Under my insects there are vegetables

I THINK I’ll try Zen Buddhism.

I’m not sure about the philosophical values, but I like their gardens. I’m sick of trying to grow vegetables; raking pebbles will make a nice change.

And if I get bored I can always introduce a carefully placed carrot. Bought from a shop, let me stress.

I am giving up growing food. Raking rocks into calming patterns will be less stressful. And there is more nutrition in rocks than exists in all the vegetables I have ever eaten from my garden.

It’s not that I can’t grow them. You can grow anything in a North Queensland garden. But eating them is a different matter. To eat them you have to be quicker than the bugs.

I am sick of growing cabbages for the sole purpose of developing a healthier and more virulent strain of cabbage-white caterpillar. I am weary of growing cucumbers as a means of providing cheap housing for slugs.

Here in my little cottage the garden is not big. It’s in a suburb where there are dozens of cottages with dozens of gardens, all abundant with plants. Flowers and vegetables thrive.

I have insects. Somewhere under them is foliage, or the skeletal remains of it, but I haven’t seen it for some time.

It’s my own fault, I suppose. If I gave up trying to grow organic vegetables I could blitz everything with toxic chemicals. I might have to eat potatoes with real eyes — ones that followed you round the room and pleaded with you — but at least I wouldn’t have any caterpillars or grasshoppers.

It’s tricky, this health business. I mean, is it really healthier to grow (or to try to grow) my own vegetables, deluged as they are on daily basis by car fumes and caterpillars and, one assumes, caterpillars’ business?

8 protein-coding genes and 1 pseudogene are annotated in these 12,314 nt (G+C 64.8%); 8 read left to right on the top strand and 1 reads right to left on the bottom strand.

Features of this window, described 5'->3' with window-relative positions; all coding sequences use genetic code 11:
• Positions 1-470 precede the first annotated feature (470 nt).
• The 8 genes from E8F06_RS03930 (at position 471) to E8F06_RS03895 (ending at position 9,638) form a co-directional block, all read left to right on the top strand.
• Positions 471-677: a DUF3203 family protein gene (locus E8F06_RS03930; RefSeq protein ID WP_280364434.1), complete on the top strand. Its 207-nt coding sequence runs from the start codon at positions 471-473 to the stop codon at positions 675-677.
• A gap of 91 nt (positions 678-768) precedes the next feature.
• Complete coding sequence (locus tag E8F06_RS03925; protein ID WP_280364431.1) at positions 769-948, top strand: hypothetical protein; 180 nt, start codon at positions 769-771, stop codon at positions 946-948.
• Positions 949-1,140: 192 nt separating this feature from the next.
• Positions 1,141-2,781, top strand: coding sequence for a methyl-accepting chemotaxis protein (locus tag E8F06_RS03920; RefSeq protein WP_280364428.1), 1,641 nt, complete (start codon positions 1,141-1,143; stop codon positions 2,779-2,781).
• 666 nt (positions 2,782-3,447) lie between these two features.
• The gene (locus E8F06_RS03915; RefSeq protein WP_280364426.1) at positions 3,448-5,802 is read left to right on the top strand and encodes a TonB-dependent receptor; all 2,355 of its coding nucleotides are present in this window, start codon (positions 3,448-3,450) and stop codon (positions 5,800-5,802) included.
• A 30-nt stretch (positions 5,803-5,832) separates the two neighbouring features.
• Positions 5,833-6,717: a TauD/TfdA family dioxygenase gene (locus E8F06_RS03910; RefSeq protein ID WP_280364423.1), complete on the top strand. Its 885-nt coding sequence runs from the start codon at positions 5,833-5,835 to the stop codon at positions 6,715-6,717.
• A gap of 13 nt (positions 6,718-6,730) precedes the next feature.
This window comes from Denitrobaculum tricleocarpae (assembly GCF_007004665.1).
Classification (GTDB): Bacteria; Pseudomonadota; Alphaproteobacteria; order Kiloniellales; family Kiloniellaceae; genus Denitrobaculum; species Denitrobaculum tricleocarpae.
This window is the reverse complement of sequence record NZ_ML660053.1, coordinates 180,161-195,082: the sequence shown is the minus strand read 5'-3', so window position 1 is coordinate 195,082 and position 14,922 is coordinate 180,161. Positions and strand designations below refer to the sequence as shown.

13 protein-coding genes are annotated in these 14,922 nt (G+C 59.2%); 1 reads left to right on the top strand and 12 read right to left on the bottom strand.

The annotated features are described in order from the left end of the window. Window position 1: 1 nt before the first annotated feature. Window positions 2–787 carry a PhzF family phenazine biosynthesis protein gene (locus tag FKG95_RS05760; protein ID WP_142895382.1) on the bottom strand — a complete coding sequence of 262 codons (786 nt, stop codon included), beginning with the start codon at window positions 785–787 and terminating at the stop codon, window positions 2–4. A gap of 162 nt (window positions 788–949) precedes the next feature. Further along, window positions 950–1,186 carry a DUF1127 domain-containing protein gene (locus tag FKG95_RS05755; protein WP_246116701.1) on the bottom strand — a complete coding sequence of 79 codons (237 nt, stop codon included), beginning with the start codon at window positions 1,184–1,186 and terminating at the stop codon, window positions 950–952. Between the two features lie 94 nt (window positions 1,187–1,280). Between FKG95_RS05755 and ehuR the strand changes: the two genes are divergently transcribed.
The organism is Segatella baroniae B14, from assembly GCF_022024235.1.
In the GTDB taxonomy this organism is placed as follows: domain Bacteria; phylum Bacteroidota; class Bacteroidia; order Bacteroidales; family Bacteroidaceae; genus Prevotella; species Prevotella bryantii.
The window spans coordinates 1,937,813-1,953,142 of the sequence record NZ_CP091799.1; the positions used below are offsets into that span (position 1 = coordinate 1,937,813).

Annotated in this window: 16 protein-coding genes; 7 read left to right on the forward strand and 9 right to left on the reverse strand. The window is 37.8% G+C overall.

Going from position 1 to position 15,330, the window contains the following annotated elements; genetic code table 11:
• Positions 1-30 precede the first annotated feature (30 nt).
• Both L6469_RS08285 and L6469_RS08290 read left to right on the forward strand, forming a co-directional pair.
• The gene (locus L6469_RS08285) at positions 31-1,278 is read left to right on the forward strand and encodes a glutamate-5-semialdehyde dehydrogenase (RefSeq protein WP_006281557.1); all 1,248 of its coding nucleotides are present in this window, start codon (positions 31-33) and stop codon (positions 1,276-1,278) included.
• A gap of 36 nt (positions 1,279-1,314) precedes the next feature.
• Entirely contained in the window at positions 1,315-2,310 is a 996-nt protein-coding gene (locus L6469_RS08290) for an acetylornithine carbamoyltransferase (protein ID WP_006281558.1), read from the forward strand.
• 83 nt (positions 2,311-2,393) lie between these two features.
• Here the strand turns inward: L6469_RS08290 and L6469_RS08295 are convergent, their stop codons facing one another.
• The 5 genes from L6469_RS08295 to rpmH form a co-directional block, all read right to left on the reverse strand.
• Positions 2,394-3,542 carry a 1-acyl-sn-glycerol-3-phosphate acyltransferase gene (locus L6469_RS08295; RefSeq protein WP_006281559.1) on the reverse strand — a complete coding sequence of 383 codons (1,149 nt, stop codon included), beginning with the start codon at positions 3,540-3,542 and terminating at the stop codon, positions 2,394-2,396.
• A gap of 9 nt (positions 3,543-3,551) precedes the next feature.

Or would I be better off simply going to the supermarket and buying lettuce that looks healthy, even if it was grown in water and raised on artificial fertilisers and pesticides?

I’d certainly be better off financially!

Not only is it impossible to eat anything grown at home because the bugs eat it first, but it also costs a lot for the privilege.

And why, for heaven’s sake, am I worrying about the cost of a lettuce! I can afford to go and buy organic lettuces, even if I have to travel to Cairns to do it! What I can’t afford is beef and barramundi, but so far I haven’t come up with a way of growing them in a garden that’s no bigger than a family car.

And then there’s the time. The bugs are eating my vegetables and my vegetables are eating my time.

It’s a source of bewilderment to me that shop can sell me a carrot for a few cents, when I know that if I’d raised it myself it would cost me several hundred dollars. Oh, the packet of seeds was nothing, and even the trowel, the hoe, the rake, the spade and the fork won’t break the bank. But when you add up the hours I spend on my knees (think of the future medical bills!) looking for aphids under the leaves, I’d probably be better off eating $50 bank notes.

So, Zen Buddhism it is. I will love all living things, including earwigs and Colorado beetles, and I will sculpt sand and pebbles into interesting shapes. I might even have a water feature to calm the thoughts.

You know what will happen don’t you? Before you can say rock there’ll be unwanted plants growing in it. Probably rogue lettuces and silverbeet from a past life.

I wonder how Zen Buddhists feel about Roundup?